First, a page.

Episode 028: “He Was Good Boy”

This Is The Turning Point. It’s become obvious that Everest is trying to separate the wheat from the chaff up here. The wind is non-stop and it’s starting to affect more than our morale.

Not long ago, Lhawang spoke to Lhakpa who is still up at ABC. There are only a few climbers up there right now as almost every team is taking “shelter” here at base camp. The report from Lhakpa indicated that many tents up on the North Col have blown away. They are literally GONE from the mountain. Now, there are always going to be the spare tent that can be carried up to replace the missing ones, but it’s the contents of those tents that is the heartbreaking part. Those shelters were also high-altitude storage lockers. Inside was everything that some climbers were going to need to summit this peak.

For some teams, the climb is over and they don’t even know it yet. Are we on that list? We’ll only know once this windstorm is over…and there’s no sign of that happening in the next couple of days.

Jon Miller

Total Running Time: 18:57

Dispatch 29, May 4, 2003 Base Camp

The climb did not begin today.

The mountain is shrouded a plume of snowy white debris and winds of hurricane force. This is the beginning of an already building situation of International concern in our community at Everest base-camp.
Like any community there are problems to fix and solutions to engineer within this environment where over 350 people now live. The primary concerns of staying healthy and sustaining life are met with ease by medical facilities provided by a Russian expedition from St. Petersburg and the British Royal Navy. Supplies are restocked via daily shipments from Lhasa, Tibet. Kathmandu was also a provider of goods until recently when the border was shut down to guard against the spread of SARS. Although we are safe from this rare disease in base camp, it has been a major cause of concern and blocked facilitation of many of the electrical and agricultural demands of base-camps needs.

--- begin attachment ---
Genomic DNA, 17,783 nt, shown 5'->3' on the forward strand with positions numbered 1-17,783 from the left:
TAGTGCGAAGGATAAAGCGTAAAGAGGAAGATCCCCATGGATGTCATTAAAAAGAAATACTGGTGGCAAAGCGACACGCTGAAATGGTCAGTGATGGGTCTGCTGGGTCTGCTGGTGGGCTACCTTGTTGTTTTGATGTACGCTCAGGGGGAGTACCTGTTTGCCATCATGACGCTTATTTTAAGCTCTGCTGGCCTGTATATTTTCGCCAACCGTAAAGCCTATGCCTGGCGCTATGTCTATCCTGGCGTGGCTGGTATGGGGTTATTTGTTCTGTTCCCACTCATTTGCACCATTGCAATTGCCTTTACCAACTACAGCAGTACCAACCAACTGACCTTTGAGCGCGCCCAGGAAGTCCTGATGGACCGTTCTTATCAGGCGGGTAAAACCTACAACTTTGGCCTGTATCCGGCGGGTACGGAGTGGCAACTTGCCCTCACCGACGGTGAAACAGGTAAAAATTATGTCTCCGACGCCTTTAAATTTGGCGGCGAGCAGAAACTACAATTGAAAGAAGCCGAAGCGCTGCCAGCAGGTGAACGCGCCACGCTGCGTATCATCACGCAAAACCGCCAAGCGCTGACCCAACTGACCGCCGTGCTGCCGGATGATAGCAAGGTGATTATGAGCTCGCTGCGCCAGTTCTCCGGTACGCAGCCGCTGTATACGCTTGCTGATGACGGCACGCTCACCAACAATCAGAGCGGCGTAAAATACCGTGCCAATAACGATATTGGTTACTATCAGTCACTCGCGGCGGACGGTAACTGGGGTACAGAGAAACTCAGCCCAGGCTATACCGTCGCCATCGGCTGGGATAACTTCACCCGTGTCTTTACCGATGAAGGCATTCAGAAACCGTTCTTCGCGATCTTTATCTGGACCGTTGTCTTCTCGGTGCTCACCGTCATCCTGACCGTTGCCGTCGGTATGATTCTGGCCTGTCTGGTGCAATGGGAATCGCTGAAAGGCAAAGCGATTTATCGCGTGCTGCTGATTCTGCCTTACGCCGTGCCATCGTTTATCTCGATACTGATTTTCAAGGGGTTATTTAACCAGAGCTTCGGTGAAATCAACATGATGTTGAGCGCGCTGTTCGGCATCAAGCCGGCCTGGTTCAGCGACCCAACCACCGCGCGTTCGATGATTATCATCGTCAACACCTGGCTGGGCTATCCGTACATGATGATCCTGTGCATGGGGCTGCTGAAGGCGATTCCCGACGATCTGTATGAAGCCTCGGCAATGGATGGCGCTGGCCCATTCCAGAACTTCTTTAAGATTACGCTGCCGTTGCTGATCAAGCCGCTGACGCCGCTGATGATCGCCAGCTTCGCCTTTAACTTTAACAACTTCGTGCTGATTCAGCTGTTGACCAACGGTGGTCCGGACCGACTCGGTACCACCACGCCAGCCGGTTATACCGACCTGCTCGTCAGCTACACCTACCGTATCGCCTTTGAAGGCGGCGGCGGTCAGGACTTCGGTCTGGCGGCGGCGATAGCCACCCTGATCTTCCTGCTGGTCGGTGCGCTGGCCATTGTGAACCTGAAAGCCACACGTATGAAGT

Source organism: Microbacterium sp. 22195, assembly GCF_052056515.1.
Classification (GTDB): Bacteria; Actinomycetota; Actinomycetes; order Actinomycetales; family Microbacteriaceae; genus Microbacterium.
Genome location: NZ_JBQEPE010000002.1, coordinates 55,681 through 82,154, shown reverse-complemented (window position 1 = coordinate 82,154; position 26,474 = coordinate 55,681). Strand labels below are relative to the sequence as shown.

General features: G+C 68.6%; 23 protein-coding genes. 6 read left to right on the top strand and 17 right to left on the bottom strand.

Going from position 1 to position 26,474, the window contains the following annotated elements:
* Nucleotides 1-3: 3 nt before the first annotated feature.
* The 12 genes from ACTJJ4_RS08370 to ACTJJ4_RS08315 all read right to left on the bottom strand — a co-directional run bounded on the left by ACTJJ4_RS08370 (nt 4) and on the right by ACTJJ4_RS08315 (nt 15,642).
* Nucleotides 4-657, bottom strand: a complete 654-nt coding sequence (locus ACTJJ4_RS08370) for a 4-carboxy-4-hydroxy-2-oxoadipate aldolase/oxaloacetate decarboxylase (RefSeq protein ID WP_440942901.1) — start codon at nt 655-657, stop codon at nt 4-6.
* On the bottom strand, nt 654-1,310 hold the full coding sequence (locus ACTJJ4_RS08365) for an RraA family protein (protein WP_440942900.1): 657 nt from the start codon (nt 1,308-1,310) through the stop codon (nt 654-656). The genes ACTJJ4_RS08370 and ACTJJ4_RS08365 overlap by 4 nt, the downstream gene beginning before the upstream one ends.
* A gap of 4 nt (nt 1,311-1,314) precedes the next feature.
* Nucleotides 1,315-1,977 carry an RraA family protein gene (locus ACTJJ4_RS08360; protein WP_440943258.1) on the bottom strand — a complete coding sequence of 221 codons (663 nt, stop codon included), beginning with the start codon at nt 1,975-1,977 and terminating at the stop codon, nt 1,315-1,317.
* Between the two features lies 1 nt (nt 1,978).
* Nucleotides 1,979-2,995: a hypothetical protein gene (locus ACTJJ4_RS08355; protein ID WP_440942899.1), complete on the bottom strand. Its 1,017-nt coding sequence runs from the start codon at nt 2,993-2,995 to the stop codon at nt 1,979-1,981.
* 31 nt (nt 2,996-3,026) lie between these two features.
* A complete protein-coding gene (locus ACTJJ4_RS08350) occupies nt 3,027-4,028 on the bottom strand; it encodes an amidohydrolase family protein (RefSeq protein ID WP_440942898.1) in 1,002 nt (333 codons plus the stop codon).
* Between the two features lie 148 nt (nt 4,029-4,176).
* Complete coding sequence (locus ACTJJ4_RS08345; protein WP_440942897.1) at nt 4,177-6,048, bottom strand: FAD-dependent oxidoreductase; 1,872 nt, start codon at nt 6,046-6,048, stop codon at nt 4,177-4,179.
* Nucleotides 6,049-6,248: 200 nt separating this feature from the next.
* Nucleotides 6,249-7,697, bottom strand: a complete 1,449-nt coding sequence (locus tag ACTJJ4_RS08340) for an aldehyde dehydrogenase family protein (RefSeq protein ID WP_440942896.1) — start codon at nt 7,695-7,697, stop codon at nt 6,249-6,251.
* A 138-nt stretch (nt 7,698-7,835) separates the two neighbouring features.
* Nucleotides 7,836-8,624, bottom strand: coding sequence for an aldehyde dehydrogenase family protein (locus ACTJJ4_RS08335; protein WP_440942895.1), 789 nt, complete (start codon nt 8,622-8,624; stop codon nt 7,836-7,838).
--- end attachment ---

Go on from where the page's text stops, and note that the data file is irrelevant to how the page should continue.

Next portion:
Mount Everest base-camp is a place that has been built twice a year for over twenty years and has also grown into a sustainable economy capable of creating it’s own suburb, a place called barter town. It is the equivalent of any series of rudimentary conveniences you might find nestled alongside the Interstate exit to a cities primary means of access. If you seek a need to glamorize it; it is to us as Buckhead is to Atlanta. Barter town exists for food and entertainment purposes and for emergency restocking needs.

The real story here is that despite the industrial makings of a community, it is the people knit together the strength of Mount Everest Base-camp. Northern Ireland, A catholic and a Protestant climb together, St. Petersburg, Russia, a team led by one of Russia’s greatest athletes shares the luxury of their generator with two separate American expeditions. The British Royal Navy has computer and camera problems, we seek to correct them. It is a world bonded by a common goal, and now facing directly an unknown and epic tragedy.
The last few days have seen winds that the Sherpa’s say they have never before witnessed on Mount Everest. Reports fly from camp to camp, tent to tent until insidiously all of us believe we are next to go home.

Why? Mount Everest is having a 50th anniversary party of it’s own. It is cleaning it’s slopes camp by camp, 8300 meters, 7800 meters, 7500 meters, the North Col. In the days following it’s initial onslaught several Sherpa’s have made their way to these camps to find nothing but shredded nylon and tattered ropes. For those of us who rest here patiently watching our own tents fly into the air and across the gravelly landscape of base-camp, it will be days before we know if our hopes are scattered about high in the Himalayas with our supplies for climbing the upper mountain.

Ben Clark